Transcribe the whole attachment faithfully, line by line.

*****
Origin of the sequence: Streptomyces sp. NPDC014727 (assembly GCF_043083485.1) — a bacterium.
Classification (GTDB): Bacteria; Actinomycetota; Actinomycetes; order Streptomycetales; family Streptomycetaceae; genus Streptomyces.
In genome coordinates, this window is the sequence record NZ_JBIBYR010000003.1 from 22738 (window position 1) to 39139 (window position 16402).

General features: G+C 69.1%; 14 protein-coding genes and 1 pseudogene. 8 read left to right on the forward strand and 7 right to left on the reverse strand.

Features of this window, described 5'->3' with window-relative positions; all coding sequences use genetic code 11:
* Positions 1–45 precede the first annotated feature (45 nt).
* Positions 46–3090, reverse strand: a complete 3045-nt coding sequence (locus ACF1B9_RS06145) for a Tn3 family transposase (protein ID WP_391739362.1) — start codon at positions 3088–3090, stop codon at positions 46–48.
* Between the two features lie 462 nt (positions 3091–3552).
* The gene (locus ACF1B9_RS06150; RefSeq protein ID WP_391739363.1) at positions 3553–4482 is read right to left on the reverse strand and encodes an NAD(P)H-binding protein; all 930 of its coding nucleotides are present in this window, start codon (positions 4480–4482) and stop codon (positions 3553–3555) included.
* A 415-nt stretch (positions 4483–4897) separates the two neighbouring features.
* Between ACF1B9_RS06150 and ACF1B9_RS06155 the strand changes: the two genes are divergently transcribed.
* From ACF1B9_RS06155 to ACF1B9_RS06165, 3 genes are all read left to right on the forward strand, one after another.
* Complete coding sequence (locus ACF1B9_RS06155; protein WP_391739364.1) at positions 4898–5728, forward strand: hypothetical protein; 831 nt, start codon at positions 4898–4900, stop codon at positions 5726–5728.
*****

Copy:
Origin of the sequence: Streptomyces sp. NPDC014727 (assembly GCF_043083485.1) — a bacterium.
Classification (GTDB): Bacteria; Actinomycetota; Actinomycetes; order Streptomycetales; family Streptomycetaceae; genus Streptomyces.
In genome coordinates, this window is the sequence record NZ_JBIBYR010000003.1 from 22738 (window position 1) to 39139 (window position 16402).

General features: G+C 69.1%; 14 protein-coding genes and 1 pseudogene. 8 read left to right on the forward strand and 7 right to left on the reverse strand.

Features of this window, described 5'->3' with window-relative positions; all coding sequences use genetic code 11:
* Positions 1–45 precede the first annotated feature (45 nt).
* Positions 46–3090, reverse strand: a complete 3045-nt coding sequence (locus ACF1B9_RS06145) for a Tn3 family transposase (protein ID WP_391739362.1) — start codon at positions 3088–3090, stop codon at positions 46–48.
* Between the two features lie 462 nt (positions 3091–3552).
* The gene (locus ACF1B9_RS06150; RefSeq protein ID WP_391739363.1) at positions 3553–4482 is read right to left on the reverse strand and encodes an NAD(P)H-binding protein; all 930 of its coding nucleotides are present in this window, start codon (positions 4480–4482) and stop codon (positions 3553–3555) included.
* A 415-nt stretch (positions 4483–4897) separates the two neighbouring features.
* Between ACF1B9_RS06150 and ACF1B9_RS06155 the strand changes: the two genes are divergently transcribed.
* From ACF1B9_RS06155 to ACF1B9_RS06165, 3 genes are all read left to right on the forward strand, one after another.
* Complete coding sequence (locus ACF1B9_RS06155; protein WP_391739364.1) at positions 4898–5728, forward strand: hypothetical protein; 831 nt, start codon at positions 4898–4900, stop codon at positions 5726–5728.